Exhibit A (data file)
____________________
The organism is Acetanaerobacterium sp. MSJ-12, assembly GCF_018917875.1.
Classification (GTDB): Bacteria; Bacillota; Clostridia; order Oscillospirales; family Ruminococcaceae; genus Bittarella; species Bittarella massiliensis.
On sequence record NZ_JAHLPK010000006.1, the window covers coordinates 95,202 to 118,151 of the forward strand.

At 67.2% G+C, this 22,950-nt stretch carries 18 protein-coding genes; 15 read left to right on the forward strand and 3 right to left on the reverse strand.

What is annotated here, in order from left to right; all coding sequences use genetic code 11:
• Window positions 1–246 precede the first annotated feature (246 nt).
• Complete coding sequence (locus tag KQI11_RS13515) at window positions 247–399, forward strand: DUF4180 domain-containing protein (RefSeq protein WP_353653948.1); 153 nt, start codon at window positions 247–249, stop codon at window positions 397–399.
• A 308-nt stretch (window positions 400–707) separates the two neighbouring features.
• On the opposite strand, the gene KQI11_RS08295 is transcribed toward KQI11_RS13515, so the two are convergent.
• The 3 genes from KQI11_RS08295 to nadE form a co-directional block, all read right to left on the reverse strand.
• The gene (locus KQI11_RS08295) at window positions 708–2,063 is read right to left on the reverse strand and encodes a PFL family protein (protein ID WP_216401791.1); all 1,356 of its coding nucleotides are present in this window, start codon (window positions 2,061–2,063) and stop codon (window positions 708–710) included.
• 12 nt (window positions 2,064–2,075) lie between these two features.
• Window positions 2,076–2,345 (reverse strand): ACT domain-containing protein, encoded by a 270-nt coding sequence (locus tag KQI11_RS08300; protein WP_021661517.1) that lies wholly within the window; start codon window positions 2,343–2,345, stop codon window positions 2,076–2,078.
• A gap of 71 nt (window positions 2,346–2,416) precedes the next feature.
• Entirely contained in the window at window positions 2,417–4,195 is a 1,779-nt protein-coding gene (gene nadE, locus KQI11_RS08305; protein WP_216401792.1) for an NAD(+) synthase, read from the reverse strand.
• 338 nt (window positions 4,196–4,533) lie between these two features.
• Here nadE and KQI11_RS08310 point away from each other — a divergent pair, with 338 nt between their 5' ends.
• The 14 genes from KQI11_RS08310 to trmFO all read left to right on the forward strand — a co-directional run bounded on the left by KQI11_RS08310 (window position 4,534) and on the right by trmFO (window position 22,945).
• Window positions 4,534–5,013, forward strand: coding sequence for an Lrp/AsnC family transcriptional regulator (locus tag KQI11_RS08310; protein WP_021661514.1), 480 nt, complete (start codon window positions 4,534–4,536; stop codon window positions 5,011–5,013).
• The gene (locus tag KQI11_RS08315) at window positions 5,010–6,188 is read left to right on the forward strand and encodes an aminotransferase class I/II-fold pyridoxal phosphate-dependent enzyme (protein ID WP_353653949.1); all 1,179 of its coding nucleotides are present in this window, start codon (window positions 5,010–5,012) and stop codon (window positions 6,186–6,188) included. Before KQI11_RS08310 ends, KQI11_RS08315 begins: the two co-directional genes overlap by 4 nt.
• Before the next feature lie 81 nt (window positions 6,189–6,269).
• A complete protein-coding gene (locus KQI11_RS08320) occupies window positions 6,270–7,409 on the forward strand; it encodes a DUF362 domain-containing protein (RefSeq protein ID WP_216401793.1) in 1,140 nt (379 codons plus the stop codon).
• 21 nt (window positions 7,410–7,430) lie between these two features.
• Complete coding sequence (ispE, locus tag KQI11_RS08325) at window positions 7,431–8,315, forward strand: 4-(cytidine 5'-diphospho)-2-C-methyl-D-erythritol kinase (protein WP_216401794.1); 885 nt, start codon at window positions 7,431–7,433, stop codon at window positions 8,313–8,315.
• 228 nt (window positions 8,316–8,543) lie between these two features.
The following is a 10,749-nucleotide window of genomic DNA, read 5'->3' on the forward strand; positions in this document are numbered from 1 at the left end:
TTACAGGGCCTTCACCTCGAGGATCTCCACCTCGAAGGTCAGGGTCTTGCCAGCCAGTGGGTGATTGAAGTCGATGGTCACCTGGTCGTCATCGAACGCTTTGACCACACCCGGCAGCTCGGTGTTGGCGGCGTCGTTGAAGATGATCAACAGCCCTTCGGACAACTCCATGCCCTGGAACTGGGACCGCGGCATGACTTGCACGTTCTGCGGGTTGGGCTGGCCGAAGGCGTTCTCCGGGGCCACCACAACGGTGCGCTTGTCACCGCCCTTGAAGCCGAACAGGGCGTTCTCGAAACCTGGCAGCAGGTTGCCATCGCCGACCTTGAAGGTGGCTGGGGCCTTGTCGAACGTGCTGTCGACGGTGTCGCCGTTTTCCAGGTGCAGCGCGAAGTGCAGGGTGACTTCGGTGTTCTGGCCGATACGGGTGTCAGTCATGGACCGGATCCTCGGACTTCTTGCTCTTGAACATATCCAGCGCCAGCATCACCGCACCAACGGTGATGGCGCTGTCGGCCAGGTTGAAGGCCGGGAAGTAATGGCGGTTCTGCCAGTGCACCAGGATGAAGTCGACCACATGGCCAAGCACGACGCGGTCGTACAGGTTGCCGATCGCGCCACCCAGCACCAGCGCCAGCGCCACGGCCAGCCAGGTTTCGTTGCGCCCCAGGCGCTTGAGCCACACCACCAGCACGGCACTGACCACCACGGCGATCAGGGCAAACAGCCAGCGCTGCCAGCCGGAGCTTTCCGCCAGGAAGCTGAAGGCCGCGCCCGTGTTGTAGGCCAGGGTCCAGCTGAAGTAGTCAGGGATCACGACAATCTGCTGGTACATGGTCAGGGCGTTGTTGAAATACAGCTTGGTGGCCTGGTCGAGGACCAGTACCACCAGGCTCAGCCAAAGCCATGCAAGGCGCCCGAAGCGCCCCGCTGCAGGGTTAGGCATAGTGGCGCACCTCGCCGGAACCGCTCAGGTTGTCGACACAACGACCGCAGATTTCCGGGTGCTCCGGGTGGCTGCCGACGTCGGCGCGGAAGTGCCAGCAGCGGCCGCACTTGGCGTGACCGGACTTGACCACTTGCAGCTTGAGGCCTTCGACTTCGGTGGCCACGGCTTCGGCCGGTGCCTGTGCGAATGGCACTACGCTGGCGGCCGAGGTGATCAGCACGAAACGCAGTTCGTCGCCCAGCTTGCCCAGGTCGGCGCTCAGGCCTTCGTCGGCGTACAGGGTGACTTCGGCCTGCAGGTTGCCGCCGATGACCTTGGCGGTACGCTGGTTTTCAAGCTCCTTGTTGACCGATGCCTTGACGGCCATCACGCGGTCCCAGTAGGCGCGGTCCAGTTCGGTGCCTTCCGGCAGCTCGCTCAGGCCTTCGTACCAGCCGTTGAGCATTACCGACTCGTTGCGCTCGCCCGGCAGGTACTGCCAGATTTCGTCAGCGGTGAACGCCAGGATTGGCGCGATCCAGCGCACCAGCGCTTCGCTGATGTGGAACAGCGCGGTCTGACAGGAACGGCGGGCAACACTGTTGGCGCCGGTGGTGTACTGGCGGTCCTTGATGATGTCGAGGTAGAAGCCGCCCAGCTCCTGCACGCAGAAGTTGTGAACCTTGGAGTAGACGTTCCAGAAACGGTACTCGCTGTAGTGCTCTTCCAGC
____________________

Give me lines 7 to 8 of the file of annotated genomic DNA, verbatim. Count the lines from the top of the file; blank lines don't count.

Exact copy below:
• Complete coding sequence (locus tag KQI11_RS13515) at window positions 247–399, forward strand: DUF4180 domain-containing protein (RefSeq protein WP_353653948.1); 153 nt, start codon at window positions 247–249, stop codon at window positions 397–399.
• A 308-nt stretch (window positions 400–707) separates the two neighbouring features.